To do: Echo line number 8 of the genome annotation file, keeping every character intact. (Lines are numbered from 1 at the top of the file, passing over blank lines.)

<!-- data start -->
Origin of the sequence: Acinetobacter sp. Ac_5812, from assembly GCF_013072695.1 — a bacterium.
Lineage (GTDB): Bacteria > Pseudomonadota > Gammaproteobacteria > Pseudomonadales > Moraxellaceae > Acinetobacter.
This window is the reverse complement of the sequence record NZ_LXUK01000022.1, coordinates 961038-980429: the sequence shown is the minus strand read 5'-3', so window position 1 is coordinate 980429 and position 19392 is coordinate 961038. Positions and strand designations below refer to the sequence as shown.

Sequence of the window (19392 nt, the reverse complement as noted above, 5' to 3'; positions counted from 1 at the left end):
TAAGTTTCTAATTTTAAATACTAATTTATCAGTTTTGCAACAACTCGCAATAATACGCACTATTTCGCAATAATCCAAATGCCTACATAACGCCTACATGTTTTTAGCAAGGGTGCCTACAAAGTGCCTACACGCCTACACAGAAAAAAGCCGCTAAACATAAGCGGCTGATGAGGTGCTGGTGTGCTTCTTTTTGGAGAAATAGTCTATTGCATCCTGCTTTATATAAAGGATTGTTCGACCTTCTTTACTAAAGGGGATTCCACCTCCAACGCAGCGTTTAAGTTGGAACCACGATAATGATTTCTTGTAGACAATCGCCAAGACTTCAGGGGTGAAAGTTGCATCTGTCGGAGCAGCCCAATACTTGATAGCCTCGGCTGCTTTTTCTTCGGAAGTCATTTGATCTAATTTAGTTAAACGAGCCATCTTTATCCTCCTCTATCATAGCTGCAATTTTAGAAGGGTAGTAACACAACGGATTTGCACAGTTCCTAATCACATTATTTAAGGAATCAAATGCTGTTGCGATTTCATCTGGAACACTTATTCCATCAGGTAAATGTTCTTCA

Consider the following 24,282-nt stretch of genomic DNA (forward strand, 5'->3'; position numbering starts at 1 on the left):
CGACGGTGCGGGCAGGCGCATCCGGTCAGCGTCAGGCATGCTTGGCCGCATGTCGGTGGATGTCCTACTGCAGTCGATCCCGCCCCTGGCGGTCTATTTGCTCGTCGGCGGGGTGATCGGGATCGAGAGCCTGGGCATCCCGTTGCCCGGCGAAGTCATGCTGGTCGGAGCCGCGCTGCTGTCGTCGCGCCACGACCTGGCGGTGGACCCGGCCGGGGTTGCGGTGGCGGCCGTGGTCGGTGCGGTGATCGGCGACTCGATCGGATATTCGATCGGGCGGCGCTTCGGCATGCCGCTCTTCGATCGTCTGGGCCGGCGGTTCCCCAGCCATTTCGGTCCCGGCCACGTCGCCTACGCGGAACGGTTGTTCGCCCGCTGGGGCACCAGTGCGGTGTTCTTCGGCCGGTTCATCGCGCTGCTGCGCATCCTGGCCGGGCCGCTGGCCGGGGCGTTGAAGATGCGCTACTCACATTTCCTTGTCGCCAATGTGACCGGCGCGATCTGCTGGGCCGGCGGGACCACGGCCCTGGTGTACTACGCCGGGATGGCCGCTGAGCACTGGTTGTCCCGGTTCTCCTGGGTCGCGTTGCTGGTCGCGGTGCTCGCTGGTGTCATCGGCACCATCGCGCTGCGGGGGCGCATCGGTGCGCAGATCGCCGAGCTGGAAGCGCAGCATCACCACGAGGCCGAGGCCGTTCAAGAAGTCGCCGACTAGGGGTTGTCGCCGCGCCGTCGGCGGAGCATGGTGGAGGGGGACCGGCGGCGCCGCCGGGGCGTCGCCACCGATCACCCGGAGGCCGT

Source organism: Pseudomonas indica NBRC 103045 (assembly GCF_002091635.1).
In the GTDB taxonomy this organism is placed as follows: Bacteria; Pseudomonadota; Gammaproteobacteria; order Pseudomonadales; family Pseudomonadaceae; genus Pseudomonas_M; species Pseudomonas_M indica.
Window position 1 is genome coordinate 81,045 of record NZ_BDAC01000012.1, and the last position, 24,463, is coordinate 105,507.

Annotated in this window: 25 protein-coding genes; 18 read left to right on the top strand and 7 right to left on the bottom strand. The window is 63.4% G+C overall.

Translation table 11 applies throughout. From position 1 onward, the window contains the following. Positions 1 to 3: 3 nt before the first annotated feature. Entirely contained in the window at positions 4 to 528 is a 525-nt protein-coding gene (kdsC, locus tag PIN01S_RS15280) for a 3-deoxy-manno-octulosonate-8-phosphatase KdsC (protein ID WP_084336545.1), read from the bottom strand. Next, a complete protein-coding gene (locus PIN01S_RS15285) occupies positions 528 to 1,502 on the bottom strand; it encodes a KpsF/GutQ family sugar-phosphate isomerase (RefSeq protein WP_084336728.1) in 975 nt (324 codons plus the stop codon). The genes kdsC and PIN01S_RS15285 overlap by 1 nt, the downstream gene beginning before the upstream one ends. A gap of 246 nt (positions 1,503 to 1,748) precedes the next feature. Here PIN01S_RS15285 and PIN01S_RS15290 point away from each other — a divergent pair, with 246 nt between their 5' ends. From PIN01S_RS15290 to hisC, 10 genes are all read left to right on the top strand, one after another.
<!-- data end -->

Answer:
Source organism: Pseudomonas indica NBRC 103045 (assembly GCF_002091635.1).